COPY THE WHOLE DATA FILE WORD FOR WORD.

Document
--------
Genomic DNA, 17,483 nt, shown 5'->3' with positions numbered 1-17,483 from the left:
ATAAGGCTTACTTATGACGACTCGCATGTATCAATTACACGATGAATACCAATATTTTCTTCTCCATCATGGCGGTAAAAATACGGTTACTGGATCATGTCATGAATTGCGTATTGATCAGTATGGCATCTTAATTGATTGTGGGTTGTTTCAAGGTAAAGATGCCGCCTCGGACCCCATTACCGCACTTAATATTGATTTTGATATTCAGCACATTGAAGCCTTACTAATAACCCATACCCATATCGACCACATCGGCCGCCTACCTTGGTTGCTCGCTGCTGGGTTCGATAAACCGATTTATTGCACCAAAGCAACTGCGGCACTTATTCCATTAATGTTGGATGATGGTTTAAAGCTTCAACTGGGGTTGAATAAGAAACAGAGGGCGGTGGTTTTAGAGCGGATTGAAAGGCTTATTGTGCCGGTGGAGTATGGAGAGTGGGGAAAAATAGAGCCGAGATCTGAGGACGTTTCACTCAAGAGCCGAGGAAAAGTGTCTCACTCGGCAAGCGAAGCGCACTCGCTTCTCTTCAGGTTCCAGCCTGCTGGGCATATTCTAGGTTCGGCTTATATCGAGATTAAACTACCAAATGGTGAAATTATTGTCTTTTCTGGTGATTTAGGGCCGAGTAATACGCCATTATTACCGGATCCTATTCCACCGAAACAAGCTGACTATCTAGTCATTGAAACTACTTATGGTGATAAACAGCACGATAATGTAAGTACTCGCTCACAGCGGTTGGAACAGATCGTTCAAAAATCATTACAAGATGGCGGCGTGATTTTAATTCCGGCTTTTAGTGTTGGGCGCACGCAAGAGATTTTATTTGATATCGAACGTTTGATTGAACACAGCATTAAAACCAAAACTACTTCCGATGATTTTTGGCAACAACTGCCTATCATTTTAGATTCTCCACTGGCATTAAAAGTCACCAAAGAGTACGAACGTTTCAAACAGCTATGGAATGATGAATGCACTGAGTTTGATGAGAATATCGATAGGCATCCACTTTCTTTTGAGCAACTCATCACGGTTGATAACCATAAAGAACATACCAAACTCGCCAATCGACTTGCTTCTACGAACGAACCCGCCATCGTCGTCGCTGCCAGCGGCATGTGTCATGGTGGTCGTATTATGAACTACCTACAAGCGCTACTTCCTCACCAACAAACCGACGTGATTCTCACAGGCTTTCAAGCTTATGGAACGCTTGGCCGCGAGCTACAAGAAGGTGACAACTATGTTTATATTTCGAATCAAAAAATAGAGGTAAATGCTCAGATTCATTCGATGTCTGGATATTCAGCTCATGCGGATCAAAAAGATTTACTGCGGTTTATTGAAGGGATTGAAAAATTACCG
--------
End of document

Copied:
Genomic DNA, 17,483 nt, shown 5'->3' with positions numbered 1-17,483 from the left:
ATAAGGCTTACTTATGACGACTCGCATGTATCAATTACACGATGAATACCAATATTTTCTTCTCCATCATGGCGGTAAAAATACGGTTACTGGATCATGTCATGAATTGCGTATTGATCAGTATGGCATCTTAATTGATTGTGGGTTGTTTCAAGGTAAAGATGCCGCCTCGGACCCCATTACCGCACTTAATATTGATTTTGATATTCAGCACATTGAAGCCTTACTAATAACCCATACCCATATCGACCACATCGGCCGCCTACCTTGGTTGCTCGCTGCTGGGTTCGATAAACCGATTTATTGCACCAAAGCAACTGCGGCACTTATTCCATTAATGTTGGATGATGGTTTAAAGCTTCAACTGGGGTTGAATAAGAAACAGAGGGCGGTGGTTTTAGAGCGGATTGAAAGGCTTATTGTGCCGGTGGAGTATGGAGAGTGGGGAAAAATAGAGCCGAGATCTGAGGACGTTTCACTCAAGAGCCGAGGAAAAGTGTCTCACTCGGCAAGCGAAGCGCACTCGCTTCTCTTCAGGTTCCAGCCTGCTGGGCATATTCTAGGTTCGGCTTATATCGAGATTAAACTACCAAATGGTGAAATTATTGTCTTTTCTGGTGATTTAGGGCCGAGTAATACGCCATTATTACCGGATCCTATTCCACCGAAACAAGCTGACTATCTAGTCATTGAAACTACTTATGGTGATAAACAGCACGATAATGTAAGTACTCGCTCACAGCGGTTGGAACAGATCGTTCAAAAATCATTACAAGATGGCGGCGTGATTTTAATTCCGGCTTTTAGTGTTGGGCGCACGCAAGAGATTTTATTTGATATCGAACGTTTGATTGAACACAGCATTAAAACCAAAACTACTTCCGATGATTTTTGGCAACAACTGCCTATCATTTTAGATTCTCCACTGGCATTAAAAGTCACCAAAGAGTACGAACGTTTCAAACAGCTATGGAATGATGAATGCACTGAGTTTGATGAGAATATCGATAGGCATCCACTTTCTTTTGAGCAACTCATCACGGTTGATAACCATAAAGAACATACCAAACTCGCCAATCGACTTGCTTCTACGAACGAACCCGCCATCGTCGTCGCTGCCAGCGGCATGTGTCATGGTGGTCGTATTATGAACTACCTACAAGCGCTACTTCCTCACCAACAAACCGACGTGATTCTCACAGGCTTTCAAGCTTATGGAACGCTTGGCCGCGAGCTACAAGAAGGTGACAACTATGTTTATATTTCGAATCAAAAAATAGAGGTAAATGCTCAGATTCATTCGATGTCTGGATATTCAGCTCATGCGGATCAAAAAGATTTACTGCGGTTTATTGAAGGGATTGAAAAATTACCG